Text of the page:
The Chbab Srey was written by a well-known male scholar named Krom Ngoy and instructs Cambodian/Khmer girls to behave sweetly, and to be gentle, nice, friendly, and weak. A Cambodian woman must respect and serve her husband well, no matter how bad he talks or behaves to her. I am not saying this traditional educational policy is completely biased, but it is a way that men dominate women. The rule was created and added to the academic education system for women to memorize and follow without criticizing any phrases in it.

Traditionally, Cambodian women cannot, by themselves, discuss, debate, or defend their own perspective or point of view. We are strictly “controlled” by men. Men tend to have an advantage over women in many unfair ways because of how society is constructed.

In 2007, the Ministry of Women’s Affairs requested the government remove Chbab Srey from the school program. However, they could not remove the code completely from the curriculum and a shorter version of it is still being taught for the purpose of teaching Khmer literature.

Cambodian girls are compared to prohok (a Cambodian rotten fresh-water fish) or to ‘white fabric’, which can be easily stained. Cambodian boys, however, are compared to ‘gold’. Girls have no right to express their opinion in any conversation or discussion in the family. Their words are rejected and considered to be wrong. It also is forbidden for women to have tattoos. If they go out at night, people will automatically think they are prostitutes.

My Experiences

I was abused both physically and sexually when I was a child. When I remember it, it’s like remembering a nightmare. Every time I visualize the past, I have a panic attack and I lock myself in the dark room with music to help me ease my sadness and pain. I cannot figure out clearly what has happened to me exactly or who was the perpetrator because I am not yet ready to reveal everything which is really deep within me. But my childhood was destroyed and I have been living many years with this torture. Frankly, it has taken me years to disclose this suffering through my first writings, though these do not reveal every part of my story. However, I believe it is good to share the tragedy that happened to me and hopefully some women can be helped from what I endured.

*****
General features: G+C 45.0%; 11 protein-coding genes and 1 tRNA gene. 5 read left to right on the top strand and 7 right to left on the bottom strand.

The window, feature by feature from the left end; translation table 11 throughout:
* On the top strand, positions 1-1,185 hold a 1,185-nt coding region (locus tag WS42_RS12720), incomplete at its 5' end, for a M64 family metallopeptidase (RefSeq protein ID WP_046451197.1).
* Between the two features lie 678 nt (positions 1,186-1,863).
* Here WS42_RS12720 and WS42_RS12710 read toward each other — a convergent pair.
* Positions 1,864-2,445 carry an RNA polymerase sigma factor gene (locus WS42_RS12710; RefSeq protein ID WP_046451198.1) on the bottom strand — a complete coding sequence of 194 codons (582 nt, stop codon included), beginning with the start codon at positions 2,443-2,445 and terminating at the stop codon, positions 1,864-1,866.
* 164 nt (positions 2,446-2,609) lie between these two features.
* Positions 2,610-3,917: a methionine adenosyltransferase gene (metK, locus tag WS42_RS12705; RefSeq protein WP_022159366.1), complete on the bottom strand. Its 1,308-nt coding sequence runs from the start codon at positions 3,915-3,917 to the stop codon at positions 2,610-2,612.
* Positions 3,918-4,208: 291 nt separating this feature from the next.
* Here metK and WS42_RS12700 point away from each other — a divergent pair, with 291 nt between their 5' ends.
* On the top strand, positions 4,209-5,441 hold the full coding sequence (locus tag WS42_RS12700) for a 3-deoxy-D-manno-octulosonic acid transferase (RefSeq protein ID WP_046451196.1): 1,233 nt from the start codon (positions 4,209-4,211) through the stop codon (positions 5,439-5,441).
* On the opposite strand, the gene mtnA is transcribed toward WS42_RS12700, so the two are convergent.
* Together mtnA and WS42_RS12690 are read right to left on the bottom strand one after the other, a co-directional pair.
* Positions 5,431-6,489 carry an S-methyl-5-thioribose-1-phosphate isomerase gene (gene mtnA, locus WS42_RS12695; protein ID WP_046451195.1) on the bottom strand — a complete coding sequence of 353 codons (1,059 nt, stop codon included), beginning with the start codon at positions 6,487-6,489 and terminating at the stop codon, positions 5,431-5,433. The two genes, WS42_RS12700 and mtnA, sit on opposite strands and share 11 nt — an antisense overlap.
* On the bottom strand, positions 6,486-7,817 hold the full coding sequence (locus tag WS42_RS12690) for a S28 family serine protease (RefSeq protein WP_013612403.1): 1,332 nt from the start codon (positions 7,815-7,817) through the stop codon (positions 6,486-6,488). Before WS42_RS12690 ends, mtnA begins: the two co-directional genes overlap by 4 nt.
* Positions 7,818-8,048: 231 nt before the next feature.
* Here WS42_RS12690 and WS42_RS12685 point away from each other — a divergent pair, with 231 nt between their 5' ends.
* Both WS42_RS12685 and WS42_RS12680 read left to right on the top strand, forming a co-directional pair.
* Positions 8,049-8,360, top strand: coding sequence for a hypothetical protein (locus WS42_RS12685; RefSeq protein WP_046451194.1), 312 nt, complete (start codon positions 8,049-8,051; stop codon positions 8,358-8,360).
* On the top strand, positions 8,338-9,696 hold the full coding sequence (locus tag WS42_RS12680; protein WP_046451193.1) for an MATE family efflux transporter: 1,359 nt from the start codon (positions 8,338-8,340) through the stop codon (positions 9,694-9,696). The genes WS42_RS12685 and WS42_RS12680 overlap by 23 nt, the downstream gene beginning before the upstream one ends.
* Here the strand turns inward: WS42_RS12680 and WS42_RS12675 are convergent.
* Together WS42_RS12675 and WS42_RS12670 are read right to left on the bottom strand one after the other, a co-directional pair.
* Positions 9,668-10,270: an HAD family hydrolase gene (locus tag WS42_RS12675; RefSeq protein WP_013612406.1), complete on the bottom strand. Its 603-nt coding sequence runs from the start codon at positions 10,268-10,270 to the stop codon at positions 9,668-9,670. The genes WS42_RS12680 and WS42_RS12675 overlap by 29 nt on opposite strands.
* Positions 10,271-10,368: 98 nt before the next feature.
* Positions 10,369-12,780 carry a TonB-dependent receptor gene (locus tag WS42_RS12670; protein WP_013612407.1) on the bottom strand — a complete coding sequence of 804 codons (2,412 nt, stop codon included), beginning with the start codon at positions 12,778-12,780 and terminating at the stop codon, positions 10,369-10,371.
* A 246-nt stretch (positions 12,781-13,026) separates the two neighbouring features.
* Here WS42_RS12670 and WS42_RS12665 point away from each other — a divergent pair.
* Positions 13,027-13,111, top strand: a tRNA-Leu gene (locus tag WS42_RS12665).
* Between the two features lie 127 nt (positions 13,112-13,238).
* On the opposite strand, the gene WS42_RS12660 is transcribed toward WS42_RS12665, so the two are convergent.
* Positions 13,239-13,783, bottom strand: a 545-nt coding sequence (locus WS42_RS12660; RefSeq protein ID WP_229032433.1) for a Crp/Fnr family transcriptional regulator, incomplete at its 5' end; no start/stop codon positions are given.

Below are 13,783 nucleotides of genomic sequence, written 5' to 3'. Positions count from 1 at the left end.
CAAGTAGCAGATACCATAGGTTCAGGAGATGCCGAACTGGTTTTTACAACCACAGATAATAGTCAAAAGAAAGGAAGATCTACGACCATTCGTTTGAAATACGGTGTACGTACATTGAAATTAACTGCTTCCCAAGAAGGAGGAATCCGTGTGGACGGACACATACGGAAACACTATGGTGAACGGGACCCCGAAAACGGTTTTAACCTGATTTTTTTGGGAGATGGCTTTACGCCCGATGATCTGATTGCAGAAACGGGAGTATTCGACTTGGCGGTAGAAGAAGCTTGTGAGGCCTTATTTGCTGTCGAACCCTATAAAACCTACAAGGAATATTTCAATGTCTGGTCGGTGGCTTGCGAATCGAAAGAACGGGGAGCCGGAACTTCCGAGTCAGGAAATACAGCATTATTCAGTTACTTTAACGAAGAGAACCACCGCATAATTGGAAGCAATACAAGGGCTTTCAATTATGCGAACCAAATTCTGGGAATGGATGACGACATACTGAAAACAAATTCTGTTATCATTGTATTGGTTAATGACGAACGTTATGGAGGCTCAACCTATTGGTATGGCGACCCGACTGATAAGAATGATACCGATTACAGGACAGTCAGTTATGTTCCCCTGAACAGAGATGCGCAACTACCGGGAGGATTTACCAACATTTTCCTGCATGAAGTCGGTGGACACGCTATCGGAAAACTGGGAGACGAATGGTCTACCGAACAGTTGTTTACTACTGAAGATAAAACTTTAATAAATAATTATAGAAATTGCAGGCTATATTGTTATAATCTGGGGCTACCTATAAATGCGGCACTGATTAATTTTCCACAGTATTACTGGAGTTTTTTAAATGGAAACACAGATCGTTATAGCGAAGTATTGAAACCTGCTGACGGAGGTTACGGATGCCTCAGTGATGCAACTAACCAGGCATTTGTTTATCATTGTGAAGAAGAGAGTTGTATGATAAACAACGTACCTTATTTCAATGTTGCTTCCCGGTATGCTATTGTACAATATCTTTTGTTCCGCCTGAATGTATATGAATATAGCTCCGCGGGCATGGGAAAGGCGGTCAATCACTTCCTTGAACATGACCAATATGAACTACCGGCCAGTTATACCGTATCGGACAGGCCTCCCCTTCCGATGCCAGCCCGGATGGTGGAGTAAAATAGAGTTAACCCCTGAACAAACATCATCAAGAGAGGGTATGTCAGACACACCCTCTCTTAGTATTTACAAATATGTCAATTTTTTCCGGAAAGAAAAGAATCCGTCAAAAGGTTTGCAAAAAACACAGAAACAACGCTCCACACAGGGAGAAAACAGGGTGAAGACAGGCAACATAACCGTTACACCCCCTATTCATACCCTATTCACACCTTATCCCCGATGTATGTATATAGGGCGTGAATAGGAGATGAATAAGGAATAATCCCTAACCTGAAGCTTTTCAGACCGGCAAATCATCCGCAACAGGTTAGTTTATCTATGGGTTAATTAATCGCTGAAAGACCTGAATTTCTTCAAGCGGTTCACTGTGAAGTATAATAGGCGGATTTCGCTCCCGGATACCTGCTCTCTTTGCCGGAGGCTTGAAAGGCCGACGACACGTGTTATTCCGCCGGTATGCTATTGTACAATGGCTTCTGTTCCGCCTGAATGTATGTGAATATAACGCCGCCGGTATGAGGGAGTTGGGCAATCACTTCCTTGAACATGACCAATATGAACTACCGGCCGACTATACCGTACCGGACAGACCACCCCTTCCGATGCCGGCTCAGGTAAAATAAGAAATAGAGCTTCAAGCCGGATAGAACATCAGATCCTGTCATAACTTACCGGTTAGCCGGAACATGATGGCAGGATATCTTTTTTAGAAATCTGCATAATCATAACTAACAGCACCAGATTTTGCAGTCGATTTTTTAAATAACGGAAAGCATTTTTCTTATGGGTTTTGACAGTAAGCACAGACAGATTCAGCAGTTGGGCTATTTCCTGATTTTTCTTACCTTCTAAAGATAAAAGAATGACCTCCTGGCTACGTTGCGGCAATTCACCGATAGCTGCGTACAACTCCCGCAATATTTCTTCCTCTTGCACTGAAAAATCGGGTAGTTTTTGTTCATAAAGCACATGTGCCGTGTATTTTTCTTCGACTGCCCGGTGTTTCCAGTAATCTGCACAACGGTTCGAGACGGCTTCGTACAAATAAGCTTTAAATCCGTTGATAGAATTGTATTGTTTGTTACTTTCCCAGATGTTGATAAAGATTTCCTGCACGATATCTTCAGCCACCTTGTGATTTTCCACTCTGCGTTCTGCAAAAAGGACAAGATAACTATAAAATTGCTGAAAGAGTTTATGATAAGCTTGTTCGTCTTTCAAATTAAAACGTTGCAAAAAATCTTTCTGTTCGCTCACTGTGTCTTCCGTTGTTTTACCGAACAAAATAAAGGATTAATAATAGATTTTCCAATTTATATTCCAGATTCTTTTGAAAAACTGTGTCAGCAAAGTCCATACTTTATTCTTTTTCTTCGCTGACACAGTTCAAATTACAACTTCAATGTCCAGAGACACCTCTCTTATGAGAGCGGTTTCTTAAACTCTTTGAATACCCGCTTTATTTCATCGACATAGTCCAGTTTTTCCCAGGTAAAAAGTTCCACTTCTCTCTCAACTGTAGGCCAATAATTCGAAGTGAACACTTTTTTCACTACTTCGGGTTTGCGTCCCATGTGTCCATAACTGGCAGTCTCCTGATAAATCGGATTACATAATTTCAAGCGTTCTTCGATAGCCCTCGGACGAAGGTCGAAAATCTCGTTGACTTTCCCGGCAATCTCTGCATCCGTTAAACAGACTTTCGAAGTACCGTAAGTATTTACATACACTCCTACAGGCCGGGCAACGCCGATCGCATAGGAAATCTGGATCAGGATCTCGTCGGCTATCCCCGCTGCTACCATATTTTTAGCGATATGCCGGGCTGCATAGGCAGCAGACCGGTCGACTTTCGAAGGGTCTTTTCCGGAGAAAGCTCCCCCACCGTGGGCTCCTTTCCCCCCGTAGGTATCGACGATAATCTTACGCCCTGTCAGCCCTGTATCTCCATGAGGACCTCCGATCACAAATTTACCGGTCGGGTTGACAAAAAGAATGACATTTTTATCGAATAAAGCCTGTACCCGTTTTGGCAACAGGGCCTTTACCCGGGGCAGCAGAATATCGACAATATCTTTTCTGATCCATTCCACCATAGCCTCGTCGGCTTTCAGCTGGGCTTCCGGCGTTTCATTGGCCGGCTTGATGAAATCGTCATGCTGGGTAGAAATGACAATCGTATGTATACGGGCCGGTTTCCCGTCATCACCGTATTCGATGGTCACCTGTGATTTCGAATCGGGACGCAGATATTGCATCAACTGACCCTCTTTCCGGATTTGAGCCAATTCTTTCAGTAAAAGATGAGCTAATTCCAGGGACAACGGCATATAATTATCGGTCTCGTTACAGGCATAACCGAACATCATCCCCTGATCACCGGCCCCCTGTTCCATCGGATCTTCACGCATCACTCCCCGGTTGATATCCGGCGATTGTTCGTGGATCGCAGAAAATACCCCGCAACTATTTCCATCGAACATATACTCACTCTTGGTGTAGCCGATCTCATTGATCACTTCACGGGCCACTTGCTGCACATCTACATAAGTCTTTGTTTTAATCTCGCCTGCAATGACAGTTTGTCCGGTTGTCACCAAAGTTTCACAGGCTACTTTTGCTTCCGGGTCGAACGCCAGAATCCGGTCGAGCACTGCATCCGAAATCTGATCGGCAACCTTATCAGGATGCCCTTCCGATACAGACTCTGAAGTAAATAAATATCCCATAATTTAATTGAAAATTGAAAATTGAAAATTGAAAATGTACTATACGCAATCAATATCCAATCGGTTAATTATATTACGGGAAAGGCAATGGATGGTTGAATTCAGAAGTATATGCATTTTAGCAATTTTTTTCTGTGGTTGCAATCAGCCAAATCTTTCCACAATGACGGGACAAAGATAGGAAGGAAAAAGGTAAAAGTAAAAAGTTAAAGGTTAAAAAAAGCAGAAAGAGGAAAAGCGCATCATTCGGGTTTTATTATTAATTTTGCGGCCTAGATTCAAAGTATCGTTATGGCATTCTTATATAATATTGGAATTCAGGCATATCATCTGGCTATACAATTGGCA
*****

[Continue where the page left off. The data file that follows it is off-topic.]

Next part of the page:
One time when I was about sixteen, I was beaten by my mother after watching a movie in the cinema. Even though I only went there with my girlfriends, she thought that the cinema is a place where young people made dates with their lovers. Since the cinema is a dark place, she said it makes guys excited and they might touch or harass me. She was worried about me and wanted to protect me, but for me, her actions were unjust. Punishing me was not fair at all. Guys should be penalized when they do not respect women! Why should us girls suffer? Why should I need to be responsible for their disrespect? We are the victims, not the perpetrators!

I grew up in a very traditional family with strict traditions that were taught to us by my parents and my grandmother. Because I grew up in a Cambodian culture, I cannot do the things that I desired. I had to fight with them to get what I want, as I described above. I was told to be a ‘proper’ Khmer woman – silent and weak. But maybe I am different from other Cambodian girls. I could not force myself to follow what I do not like – especially unreasonable traditions that perpetuate inequality among men and women. I went against my family many times in what I think were unfair traditions that prevent me from reaching my goals.